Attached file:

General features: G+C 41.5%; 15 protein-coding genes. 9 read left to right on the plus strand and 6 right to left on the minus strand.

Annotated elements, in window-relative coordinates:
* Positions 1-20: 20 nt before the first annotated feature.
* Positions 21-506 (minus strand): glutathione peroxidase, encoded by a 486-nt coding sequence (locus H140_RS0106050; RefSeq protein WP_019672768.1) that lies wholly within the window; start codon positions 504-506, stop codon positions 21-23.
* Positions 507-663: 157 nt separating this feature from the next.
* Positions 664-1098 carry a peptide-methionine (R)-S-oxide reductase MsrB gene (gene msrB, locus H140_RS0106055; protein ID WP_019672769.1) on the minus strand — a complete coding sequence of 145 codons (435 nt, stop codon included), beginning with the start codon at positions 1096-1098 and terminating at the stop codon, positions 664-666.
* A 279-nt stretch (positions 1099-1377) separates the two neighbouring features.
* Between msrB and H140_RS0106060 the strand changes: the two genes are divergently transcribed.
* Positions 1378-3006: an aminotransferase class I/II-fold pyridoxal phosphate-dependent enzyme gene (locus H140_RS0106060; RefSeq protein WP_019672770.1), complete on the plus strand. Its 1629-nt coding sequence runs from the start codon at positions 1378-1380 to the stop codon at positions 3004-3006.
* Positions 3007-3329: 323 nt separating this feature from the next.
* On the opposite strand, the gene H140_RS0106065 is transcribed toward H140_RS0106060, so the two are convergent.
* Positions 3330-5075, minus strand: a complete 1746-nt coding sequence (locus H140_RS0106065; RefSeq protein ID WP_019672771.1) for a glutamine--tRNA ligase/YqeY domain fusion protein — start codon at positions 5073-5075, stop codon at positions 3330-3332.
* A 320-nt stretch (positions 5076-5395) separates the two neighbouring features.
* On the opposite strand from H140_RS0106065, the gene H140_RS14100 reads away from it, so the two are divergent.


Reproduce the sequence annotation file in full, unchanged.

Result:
General features: G+C 41.5%; 15 protein-coding genes. 9 read left to right on the plus strand and 6 right to left on the minus strand.

Annotated elements, in window-relative coordinates:
* Positions 1-20: 20 nt before the first annotated feature.
* Positions 21-506 (minus strand): glutathione peroxidase, encoded by a 486-nt coding sequence (locus H140_RS0106050; RefSeq protein WP_019672768.1) that lies wholly within the window; start codon positions 504-506, stop codon positions 21-23.
* Positions 507-663: 157 nt separating this feature from the next.
* Positions 664-1098 carry a peptide-methionine (R)-S-oxide reductase MsrB gene (gene msrB, locus H140_RS0106055; protein ID WP_019672769.1) on the minus strand — a complete coding sequence of 145 codons (435 nt, stop codon included), beginning with the start codon at positions 1096-1098 and terminating at the stop codon, positions 664-666.
* A 279-nt stretch (positions 1099-1377) separates the two neighbouring features.
* Between msrB and H140_RS0106060 the strand changes: the two genes are divergently transcribed.
* Positions 1378-3006: an aminotransferase class I/II-fold pyridoxal phosphate-dependent enzyme gene (locus H140_RS0106060; RefSeq protein WP_019672770.1), complete on the plus strand. Its 1629-nt coding sequence runs from the start codon at positions 1378-1380 to the stop codon at positions 3004-3006.
* Positions 3007-3329: 323 nt separating this feature from the next.
* On the opposite strand, the gene H140_RS0106065 is transcribed toward H140_RS0106060, so the two are convergent.
* Positions 3330-5075, minus strand: a complete 1746-nt coding sequence (locus H140_RS0106065; RefSeq protein ID WP_019672771.1) for a glutamine--tRNA ligase/YqeY domain fusion protein — start codon at positions 5073-5075, stop codon at positions 3330-3332.
* A 320-nt stretch (positions 5076-5395) separates the two neighbouring features.
* On the opposite strand from H140_RS0106065, the gene H140_RS14100 reads away from it, so the two are divergent.